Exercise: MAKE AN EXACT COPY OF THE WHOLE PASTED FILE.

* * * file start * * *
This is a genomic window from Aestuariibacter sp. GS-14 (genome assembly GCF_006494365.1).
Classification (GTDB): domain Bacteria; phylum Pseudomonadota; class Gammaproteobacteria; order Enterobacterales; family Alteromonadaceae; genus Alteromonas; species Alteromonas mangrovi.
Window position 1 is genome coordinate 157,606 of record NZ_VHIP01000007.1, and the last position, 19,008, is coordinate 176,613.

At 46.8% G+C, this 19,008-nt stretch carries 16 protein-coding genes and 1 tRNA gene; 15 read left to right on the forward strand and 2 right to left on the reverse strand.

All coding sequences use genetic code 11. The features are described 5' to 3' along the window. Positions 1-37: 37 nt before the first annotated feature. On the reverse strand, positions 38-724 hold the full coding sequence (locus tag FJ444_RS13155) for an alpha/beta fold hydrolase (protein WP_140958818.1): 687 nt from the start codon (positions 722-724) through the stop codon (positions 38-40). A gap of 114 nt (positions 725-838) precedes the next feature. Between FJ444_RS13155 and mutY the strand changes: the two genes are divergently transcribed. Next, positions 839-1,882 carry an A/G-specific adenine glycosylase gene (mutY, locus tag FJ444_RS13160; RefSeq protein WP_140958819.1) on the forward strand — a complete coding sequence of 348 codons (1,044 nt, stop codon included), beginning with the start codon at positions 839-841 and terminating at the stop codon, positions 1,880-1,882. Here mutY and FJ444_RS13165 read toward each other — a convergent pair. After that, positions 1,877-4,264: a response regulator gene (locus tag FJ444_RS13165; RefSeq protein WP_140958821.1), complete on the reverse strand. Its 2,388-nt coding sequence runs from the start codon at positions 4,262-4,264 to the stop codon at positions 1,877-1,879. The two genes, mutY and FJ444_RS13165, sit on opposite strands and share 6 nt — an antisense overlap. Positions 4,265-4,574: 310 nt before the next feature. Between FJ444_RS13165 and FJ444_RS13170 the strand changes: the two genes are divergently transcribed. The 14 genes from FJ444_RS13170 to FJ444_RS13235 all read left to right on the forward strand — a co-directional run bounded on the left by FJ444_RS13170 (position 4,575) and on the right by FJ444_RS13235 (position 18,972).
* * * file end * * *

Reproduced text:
This is a genomic window from Aestuariibacter sp. GS-14 (genome assembly GCF_006494365.1).
Classification (GTDB): domain Bacteria; phylum Pseudomonadota; class Gammaproteobacteria; order Enterobacterales; family Alteromonadaceae; genus Alteromonas; species Alteromonas mangrovi.
Window position 1 is genome coordinate 157,606 of record NZ_VHIP01000007.1, and the last position, 19,008, is coordinate 176,613.

At 46.8% G+C, this 19,008-nt stretch carries 16 protein-coding genes and 1 tRNA gene; 15 read left to right on the forward strand and 2 right to left on the reverse strand.

All coding sequences use genetic code 11. The features are described 5' to 3' along the window. Positions 1-37: 37 nt before the first annotated feature. On the reverse strand, positions 38-724 hold the full coding sequence (locus tag FJ444_RS13155) for an alpha/beta fold hydrolase (protein WP_140958818.1): 687 nt from the start codon (positions 722-724) through the stop codon (positions 38-40). A gap of 114 nt (positions 725-838) precedes the next feature. Between FJ444_RS13155 and mutY the strand changes: the two genes are divergently transcribed. Next, positions 839-1,882 carry an A/G-specific adenine glycosylase gene (mutY, locus tag FJ444_RS13160; RefSeq protein WP_140958819.1) on the forward strand — a complete coding sequence of 348 codons (1,044 nt, stop codon included), beginning with the start codon at positions 839-841 and terminating at the stop codon, positions 1,880-1,882. Here mutY and FJ444_RS13165 read toward each other — a convergent pair. After that, positions 1,877-4,264: a response regulator gene (locus tag FJ444_RS13165; RefSeq protein WP_140958821.1), complete on the reverse strand. Its 2,388-nt coding sequence runs from the start codon at positions 4,262-4,264 to the stop codon at positions 1,877-1,879. The two genes, mutY and FJ444_RS13165, sit on opposite strands and share 6 nt — an antisense overlap. Positions 4,265-4,574: 310 nt before the next feature. Between FJ444_RS13165 and FJ444_RS13170 the strand changes: the two genes are divergently transcribed. The 14 genes from FJ444_RS13170 to FJ444_RS13235 all read left to right on the forward strand — a co-directional run bounded on the left by FJ444_RS13170 (position 4,575) and on the right by FJ444_RS13235 (position 18,972).